Tel Aviv,15 July-2014(RT): Israel has announced it will agree to an Egyptian-backed ceasefire in the…
With engineers, techies and entrepreneurs drawn to Bengaluru’s vibrant start-up ecosystem and IT industry, rental prices are on the rise. But rental deposits are now setting lessees back by lakhs of rupees with the unwritten rule of 10 months’ rent as security.
This rule has prompted many petitions to the government seeking a cap in the security deposit that landlords can command. Some online petitions have garnered as many as 25,000 signatures. The petitioners want the security deposit to be capped at three months’ rent, a rule proposed by the Centre in the draft Model Tenancy Act 2015.
Waseem Memon, a marketing manager in a private company, said, “We are planning to approach the High Court seeking a direction to the government to incorporate the three-month cap.”
The 10-month-rent as security deposit is the norm across the city. While landlords argue that this helps weed out unwanted tenants, coughing up so much money means that young tenants are forced to live in paying guest accommodation or taking loans.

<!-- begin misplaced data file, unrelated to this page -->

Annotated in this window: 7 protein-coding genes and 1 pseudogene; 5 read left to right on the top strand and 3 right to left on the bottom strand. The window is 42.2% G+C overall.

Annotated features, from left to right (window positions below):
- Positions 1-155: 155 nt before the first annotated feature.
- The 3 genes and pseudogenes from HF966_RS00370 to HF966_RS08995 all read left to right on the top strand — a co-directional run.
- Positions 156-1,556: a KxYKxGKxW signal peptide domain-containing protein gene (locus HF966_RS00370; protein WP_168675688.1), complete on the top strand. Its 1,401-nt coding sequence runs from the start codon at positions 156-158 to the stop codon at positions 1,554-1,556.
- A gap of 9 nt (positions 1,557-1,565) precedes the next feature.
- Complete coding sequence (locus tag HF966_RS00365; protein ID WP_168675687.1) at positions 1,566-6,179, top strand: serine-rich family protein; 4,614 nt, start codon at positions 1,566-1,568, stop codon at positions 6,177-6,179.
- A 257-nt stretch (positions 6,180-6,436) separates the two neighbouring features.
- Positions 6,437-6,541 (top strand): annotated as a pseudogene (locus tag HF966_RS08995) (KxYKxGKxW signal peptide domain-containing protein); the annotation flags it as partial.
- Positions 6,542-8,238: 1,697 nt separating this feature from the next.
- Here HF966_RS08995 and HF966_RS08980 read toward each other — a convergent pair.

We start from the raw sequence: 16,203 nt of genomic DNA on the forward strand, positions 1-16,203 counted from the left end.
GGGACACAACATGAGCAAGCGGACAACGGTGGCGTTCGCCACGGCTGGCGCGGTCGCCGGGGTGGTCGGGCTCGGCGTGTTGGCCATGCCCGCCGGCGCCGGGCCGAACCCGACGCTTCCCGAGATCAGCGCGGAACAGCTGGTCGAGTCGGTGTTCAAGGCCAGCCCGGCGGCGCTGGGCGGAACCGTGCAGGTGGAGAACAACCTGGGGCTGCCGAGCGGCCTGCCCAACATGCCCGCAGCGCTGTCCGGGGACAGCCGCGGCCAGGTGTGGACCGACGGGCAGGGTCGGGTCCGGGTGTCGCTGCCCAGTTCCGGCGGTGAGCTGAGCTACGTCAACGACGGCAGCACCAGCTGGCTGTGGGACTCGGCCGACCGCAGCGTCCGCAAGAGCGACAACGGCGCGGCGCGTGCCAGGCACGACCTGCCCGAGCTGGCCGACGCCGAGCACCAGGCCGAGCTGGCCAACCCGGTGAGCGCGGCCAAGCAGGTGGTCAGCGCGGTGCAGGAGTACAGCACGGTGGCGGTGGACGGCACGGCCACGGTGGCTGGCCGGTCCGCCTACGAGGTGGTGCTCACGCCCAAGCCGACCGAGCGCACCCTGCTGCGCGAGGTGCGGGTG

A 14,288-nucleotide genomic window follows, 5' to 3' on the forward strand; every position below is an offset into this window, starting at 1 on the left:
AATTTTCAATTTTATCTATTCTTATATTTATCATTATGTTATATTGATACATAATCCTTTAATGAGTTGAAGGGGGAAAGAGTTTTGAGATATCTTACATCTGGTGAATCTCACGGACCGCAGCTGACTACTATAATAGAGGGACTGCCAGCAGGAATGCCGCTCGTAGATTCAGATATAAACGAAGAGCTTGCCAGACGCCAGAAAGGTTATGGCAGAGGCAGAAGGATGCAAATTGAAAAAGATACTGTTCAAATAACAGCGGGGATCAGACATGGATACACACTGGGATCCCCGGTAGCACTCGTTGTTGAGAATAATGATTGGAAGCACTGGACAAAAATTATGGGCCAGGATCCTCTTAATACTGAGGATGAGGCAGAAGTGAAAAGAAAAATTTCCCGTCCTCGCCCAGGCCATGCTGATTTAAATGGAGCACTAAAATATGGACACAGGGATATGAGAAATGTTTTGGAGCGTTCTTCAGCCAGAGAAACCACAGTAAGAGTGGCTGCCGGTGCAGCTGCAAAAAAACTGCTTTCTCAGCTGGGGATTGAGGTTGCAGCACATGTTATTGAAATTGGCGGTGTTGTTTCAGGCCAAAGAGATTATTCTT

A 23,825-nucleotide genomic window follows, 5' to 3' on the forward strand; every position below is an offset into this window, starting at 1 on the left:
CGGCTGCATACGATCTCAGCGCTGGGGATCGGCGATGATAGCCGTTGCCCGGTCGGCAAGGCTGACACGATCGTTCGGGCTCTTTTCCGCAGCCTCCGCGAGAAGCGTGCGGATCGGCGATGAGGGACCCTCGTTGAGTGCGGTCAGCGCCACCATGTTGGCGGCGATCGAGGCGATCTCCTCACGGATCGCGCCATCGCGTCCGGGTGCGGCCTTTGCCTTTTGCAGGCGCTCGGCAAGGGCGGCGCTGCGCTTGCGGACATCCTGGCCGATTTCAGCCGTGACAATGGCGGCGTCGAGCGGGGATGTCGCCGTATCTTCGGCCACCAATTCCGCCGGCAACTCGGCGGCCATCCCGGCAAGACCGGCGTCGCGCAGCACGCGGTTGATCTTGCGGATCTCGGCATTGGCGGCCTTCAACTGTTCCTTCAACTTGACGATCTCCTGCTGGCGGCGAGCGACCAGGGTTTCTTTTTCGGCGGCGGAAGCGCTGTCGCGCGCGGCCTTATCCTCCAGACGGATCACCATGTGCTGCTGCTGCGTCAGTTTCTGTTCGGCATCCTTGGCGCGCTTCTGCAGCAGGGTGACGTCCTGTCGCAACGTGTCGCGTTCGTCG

“I came to Bengaluru two years ago after being hired by a BPO on Inner Ring Road. While leaving my hometown, my parents had said that they would visit me at least once a year. However, I can only afford a paying guest room, which does not allow outsiders. I was ready to pay up to Rs. 15,000 as rent but everyone also asks for Rs. 1.5 lakh security deposit. How can a person who has just joined work raise such a huge amount?” says Mohan (name changed), who is from Surat, Gujarat.
Others argue that the practice must be accompanied with some guarantee that the amount will be returned promptly on vacating. “We had given Rs. 2.5 lakh as security deposit and lived peacefully for three years.